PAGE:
This year the pageant celebrated its 39th edition with 16 women competing. In a program lasting four hours, contestants are judged on their representation of the year's theme and how well they dance. Nascimento will represent Ilê Aiyê during carnival and in concerts across Brazil and the world.

"We see black women being represented as a goddess," Nascimento said. "Black women aren't in these places where they are the protagonist. Ilê Aiyê brings a social and political conscious to the table in addition to the beauty."

The highlight of the beauty pageant is when each competitor dances the Black Goddess dance. In this dance, competitors show what they are feeling through the dance.

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Watch "How Ilê Aiyê Brought Blackness Back to Carnival" above.

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Kombilesa Mí in "Vamos Pal Baile" (Youtube)

7 Afro-Colombian Bands From Palenque de San Basilio You Should Check Out

Palenque de San Basilio is considered the first free African slave town in the Americas. We compile a list of seven iconic and new Afro-Colombian bands from Palenque that shouldn't fly under your radar.

What makes Palenque de San Basilio a musical hot spot is its deep connection with its African heritage, which comes from a community who escaped slavery from coastal plantations to found their enclave in Palenque's village in the early XVII century. The town is located in the foothills of Montes de María in the northern coastal region of Colombia, a very isolated place that allowed them to keep their distinct creole language, known as lengua Palenquera, and their amazing array of musical styles.

When you arrive in Palenque you hear a mix of beats coming from loud picós (from 'pick-up'), a sound system operator, tuning rhythms ranging from champeta, reggae, Afro-punk, Congolese soukous and folkloric hip-hop to more traditional drums and percussion.

The town's party happens the second weekend of October when the Festival de Tambores (Drumming festival) and Ñeque y Tambó celebration gather local musicians to showcase genres like Terapia or champeta, lumbalú's sounds (a funerary tradition with Central African cultural roots), rap Palenquero, reggae, electronic music and DJs. For four days they perform while people hang out in the central square or dance at the forefront of the houses to jam and drink ñeke, a sacred sugar liquor to Palenque's musicians. Here is a list to capture the lush and sonic landscapes of the first free black town of the new world.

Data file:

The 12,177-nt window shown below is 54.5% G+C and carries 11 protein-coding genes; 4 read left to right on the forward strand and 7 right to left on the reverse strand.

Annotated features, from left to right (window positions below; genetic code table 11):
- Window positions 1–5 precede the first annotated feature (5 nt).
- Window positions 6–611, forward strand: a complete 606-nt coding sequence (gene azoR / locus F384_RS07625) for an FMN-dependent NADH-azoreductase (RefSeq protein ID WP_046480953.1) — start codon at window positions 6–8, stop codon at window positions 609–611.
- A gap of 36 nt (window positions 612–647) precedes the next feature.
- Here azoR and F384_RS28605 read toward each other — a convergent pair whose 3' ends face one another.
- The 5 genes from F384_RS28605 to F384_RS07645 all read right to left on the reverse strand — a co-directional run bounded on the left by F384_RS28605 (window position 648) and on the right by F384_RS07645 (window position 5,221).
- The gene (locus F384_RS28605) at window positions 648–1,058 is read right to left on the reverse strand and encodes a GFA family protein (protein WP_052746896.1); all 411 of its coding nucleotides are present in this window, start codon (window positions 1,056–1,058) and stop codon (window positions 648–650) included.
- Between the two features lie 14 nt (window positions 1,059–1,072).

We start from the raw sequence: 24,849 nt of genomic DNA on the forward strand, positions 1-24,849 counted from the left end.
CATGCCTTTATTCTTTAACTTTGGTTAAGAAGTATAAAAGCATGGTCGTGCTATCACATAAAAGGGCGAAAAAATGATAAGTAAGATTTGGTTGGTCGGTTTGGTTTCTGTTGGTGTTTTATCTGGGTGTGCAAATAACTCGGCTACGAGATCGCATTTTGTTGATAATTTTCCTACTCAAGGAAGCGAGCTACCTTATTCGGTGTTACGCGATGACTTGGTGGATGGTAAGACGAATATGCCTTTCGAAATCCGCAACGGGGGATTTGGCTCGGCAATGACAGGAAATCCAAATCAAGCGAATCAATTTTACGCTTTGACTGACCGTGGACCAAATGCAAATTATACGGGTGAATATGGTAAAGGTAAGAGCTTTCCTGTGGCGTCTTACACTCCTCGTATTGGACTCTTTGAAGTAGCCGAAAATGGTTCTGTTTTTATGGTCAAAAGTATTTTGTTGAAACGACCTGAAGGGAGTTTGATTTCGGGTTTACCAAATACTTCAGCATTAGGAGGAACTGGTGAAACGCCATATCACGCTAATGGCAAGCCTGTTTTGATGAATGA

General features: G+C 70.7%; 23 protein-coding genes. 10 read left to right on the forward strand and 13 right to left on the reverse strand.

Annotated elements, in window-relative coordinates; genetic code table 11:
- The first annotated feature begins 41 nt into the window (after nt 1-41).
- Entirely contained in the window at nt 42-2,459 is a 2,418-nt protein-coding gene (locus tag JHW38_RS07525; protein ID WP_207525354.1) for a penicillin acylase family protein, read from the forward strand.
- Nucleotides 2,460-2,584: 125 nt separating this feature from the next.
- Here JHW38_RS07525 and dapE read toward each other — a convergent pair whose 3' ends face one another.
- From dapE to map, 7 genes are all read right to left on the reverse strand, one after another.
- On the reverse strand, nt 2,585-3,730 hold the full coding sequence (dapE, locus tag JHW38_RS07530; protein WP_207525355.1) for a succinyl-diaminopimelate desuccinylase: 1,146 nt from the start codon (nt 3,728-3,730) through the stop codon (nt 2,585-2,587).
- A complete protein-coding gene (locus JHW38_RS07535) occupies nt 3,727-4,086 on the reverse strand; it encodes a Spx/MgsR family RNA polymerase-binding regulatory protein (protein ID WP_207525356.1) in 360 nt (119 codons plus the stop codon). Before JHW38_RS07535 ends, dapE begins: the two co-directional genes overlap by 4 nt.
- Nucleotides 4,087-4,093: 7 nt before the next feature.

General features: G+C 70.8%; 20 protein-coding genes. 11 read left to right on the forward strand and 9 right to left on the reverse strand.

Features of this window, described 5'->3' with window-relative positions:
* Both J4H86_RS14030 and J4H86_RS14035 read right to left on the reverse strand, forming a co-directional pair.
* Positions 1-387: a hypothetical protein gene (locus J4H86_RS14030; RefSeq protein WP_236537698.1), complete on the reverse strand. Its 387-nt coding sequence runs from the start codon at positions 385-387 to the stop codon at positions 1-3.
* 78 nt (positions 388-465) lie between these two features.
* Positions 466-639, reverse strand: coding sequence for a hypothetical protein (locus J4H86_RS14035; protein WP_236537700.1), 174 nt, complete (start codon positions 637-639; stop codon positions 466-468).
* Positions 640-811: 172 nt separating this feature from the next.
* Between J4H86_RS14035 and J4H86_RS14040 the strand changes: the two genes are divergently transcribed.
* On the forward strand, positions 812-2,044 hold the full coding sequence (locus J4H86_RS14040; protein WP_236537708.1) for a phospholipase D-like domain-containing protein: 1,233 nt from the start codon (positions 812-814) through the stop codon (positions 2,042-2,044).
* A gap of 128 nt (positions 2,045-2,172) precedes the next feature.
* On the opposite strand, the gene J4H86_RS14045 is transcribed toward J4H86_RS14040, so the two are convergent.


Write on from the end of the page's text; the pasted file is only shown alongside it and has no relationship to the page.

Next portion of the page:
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It's the a new month and that means we're ready for a new Adinkra reading from Simone Bresi-Ando to help you navigate your December.

After cleansing the space, Simone will pull five Adinkra Ancestral Guidance Cards from a deck of 44 Adinkra symbols—these cards help to channel information, messages and direction from your ancestors using Adinkra symbols when read correctly. Remember, as Simone says, "these readings tell you what you need to know and not necessarily what you want to know—our ancestors are emotionally pure."

Simone gives a general reading of what December has in store to help you know what actions and thoughts are necessary to get the best out of the month. This is a special installment as it also guides you through the end of the year—and the end of the decade.

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Watch the Hazy Music Video for Burna Boy's 'Secret' Featuring Jeremih and Serani

Burna Boy drops a new music video for a fan favorite from his Grammy-nominated album 'African Giant.'

Grammy-nominated Burna Boy shares the music for the latest single "Secret," a fan favorite from his seminal album African Giant.

The track, which features American singer Jeremih and Jamaican dancehall artist Serani, is arguably one of the album's most fun and memorable tracks. The song gets a hazy music video starring the three artists in various dimly-lit, monochromatic settings. The video was directed by David Camarena.

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Listen to J Hus' New Album 'Big Conspiracy'

The artist's highly-anticipated sophomore album features Burna Boy, Koffee and more.

J Hus is back. The heavyweight British-Gambian artist returns with his highly-anticipated sophomore album Big Conspiracy.

The 13-track album features the likes of Burna Boy, who joins the artist on the upbeat track "Play Play," as well as buzzing Jamaican artist Koffee who appears on the track "Repeat," one of the album's clear standouts.

It also features a new artist by the name of iceè tgm on three tracks. Some fans have speculated that the mysterious artist is J Hus' sister. The album includes the previously released single 'Must Be,' which he dropped in November of last year.